Nigeria, though still a developing country, is very much a resource-rich one – and that means a lot of potential for prosperity for the nation as a whole. Through the extraction and exportation of its vast oil reserves, Nigeria could raise huge sums of money to grow and develop infrastructure to reduce poverty and improve citizens’ quality of life. However, undermining all these possibilities are inefficiencies and corruption in the public sector; problems which have persisted for the last forty years. But could modern technologies such as Blockchain and cryptocurrency provide a solution?
Corruption and Inefficiency
Corruption and inefficiency are worryingly common in African countries at varying levels of development, and Nigeria is one of the worst affected. Its main industry, oil, has been particularly crippled by inefficiency problems; non-enforcement of contract terms in 1993 led to losses of $60bn, while between 2009 and 2011 a further $11bn was lost through theft. Nigerian ports are also impacted upon by inefficiencies and corruption and consequently suffer losses of nearly $3bn annually, as well as having the generation of 10,000 jobs each year stifled. Poor infrastructure, inconsistent policy and an unclear administrative system have been listed causes of the issues.
Yet, the problems are not limited only to commerce and businesses. The public sector in Nigeria is riddled with corruption, and this extends to the citizens that government officials are meant to serve. A report by anti-corruption organisation Transparency International ranked Nigeria lowly 136th in its annual Corruption Perception Index; it has also been found that on average a Nigerian will pay a bribe once every two months according to Nigeria’s 2016 National Corruption Report, with the police and prosecutors being the most frequent recipients. Clearly, Nigeria is consistently sabotaging its own potential through administrative problems and personal greed. However, a combination of Blockchain technology and cryptocurrency could help end this cycle.
As explained in the previous article on Blockchain, the concept can be described as a decentralised peer-to-peer digital ledger in which financial records, compiled into a block, are added to a digital chain in a permanent and unchangeable way. By being decentralised, there are both security and speed improvements; security is increased by the removal of any ‘master copy’ of the ledger, while the absence of a middle-man drastically decreases the time a transaction takes to be completed. The other technology mentioned – cryptocurrencies – are digital currencies that harness the Blockchain technology in an online marketplace. But what does this have to do with preventing corruption and inefficiency? Well, in fact, there are uses of these two concepts that are very relevant here.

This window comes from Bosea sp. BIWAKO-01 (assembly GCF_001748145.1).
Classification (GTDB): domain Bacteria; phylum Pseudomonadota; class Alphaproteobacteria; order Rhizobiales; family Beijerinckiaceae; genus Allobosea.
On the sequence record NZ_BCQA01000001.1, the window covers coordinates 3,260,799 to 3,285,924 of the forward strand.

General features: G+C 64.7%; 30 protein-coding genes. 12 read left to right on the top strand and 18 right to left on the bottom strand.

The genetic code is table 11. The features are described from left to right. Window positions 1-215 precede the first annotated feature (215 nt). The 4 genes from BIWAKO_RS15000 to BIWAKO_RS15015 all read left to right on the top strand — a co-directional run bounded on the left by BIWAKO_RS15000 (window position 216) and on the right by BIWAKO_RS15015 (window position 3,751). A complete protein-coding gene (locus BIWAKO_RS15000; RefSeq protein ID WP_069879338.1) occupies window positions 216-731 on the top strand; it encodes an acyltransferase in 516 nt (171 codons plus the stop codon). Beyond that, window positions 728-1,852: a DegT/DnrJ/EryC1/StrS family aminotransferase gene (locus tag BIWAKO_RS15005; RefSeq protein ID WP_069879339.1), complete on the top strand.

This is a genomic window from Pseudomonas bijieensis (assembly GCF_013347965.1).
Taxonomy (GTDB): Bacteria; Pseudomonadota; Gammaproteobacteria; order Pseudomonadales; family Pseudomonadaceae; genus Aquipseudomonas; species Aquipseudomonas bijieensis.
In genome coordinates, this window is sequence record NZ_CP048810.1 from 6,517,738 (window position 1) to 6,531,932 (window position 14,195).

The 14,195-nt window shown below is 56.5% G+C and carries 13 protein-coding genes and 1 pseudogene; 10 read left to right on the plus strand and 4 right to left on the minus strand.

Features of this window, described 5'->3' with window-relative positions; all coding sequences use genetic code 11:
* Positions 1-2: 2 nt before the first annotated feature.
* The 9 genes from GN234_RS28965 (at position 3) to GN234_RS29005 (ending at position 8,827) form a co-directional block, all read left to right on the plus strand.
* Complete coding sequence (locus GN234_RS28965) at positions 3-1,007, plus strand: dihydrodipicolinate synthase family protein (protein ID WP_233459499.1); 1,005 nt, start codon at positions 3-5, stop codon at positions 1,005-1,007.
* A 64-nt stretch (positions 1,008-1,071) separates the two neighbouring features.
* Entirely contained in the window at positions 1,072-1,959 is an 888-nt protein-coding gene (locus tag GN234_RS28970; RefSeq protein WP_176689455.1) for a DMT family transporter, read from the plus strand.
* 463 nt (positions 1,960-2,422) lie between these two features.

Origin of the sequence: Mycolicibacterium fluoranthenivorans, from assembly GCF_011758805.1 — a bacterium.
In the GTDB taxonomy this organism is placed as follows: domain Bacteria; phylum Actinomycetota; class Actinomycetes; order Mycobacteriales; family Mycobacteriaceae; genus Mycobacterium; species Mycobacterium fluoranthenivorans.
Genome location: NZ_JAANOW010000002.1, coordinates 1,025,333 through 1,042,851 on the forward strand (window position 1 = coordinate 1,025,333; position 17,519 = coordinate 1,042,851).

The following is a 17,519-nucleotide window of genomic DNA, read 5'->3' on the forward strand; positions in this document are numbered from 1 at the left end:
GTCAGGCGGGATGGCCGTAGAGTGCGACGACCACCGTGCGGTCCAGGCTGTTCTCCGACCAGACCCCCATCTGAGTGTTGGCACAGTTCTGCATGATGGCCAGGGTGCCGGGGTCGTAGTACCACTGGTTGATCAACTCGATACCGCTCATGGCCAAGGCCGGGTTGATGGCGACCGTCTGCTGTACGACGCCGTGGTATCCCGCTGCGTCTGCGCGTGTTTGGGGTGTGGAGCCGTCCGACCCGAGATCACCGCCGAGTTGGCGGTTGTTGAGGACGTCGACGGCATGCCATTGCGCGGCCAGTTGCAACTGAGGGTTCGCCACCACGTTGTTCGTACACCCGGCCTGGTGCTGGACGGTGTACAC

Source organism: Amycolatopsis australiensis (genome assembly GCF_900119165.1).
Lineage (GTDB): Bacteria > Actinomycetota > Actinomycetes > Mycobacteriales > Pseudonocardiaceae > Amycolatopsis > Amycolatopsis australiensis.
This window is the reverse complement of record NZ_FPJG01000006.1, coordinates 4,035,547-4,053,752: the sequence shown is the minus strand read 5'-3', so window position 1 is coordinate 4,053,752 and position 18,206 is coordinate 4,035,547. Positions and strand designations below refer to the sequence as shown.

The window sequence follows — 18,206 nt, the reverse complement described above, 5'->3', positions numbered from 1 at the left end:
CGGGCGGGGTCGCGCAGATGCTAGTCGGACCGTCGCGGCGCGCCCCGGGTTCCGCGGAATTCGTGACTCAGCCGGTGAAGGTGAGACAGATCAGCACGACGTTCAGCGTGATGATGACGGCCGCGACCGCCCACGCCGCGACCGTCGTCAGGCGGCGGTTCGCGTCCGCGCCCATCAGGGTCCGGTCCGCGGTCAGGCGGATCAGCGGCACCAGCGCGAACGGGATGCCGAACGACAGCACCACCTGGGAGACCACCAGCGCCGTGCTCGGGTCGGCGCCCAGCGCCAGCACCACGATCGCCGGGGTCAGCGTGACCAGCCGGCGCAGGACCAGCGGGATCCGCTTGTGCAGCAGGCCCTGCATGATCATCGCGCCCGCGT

Firstly, smart contracts could be used to provide citizens with access to their legal entitlements. Blockgeeks state how smart contracts help ‘exchange money, property, shares, or anything of value in a transparent, conflict-free way while avoiding the services of a middleman’. In the more remote areas of Nigeria, this could prove revolutionary. It could give farmers legal rights for their land, in doing so providing them with a valuable and tradeable asset; an NGO called Bitland is already providing this service in Ghana with great success – there’s no reason why Nigeria could not engage in the same process, improving current inefficiencies in the legal sector as well as reducing inequalities.
Additionally, if citizens were to have access to their own legal profile in which their rights, assets and licences are all easily available, it could go far in reducing the prevalence of the everyday bribery that appears to go on so often. If an individual needed to obtain a new copy of a driving license, for example, they could do so using Blockchain, without the need to go through a public sector that is almost above the law and can charge illegally.
Furthermore, Blockchain technology could be used to ensure true democracy occurs. A lot of African countries remain in quasi-dictatorial states, in which a dictator operates essentially under the illusion of untampered democratic process. A Blockchain can provide a transparent, unchangeable ledger of digital votes that would ensure corruption could not occur, and therefore democracy would be protected.
While Nigeria does operate democratically, it is evident that corruption is present throughout the state infrastructure, and therefore the country would benefit from having a system that could ensure democracy exists without exploitation. This open-ledger technology, in combination with cryptocurrency, can prevent corruption outside of voting too. By providing a traceable record of every single financial transaction and through the absence of a middle-man, it could create tangible progress in the prevention of foreign aid being misappropriated, something that has been seen to occur in Nigeria.
However, for all the potential improvements that Blockchain and cryptocurrencies can provide, major obstacles still remain. There will be significant data privacy and governance considerations surrounding the transparency of these ledgers; ledgers that will be containing what is currently regarded as confidential and private information. As well as this, there has to be a willingness of the existing government to use the new technology – it obviously cannot be forced upon them.
Given that the government largely is the target of the reform that Blockchain and cryptocurrencies would enable, it appears unlikely that such technology will be welcomed with open arms. Instead, it seems that there somehow needs to be an overhaul of the attitudes within the Nigerian public sector, so that it is more willing to find solutions to the crippling problems that have persisted for so long.
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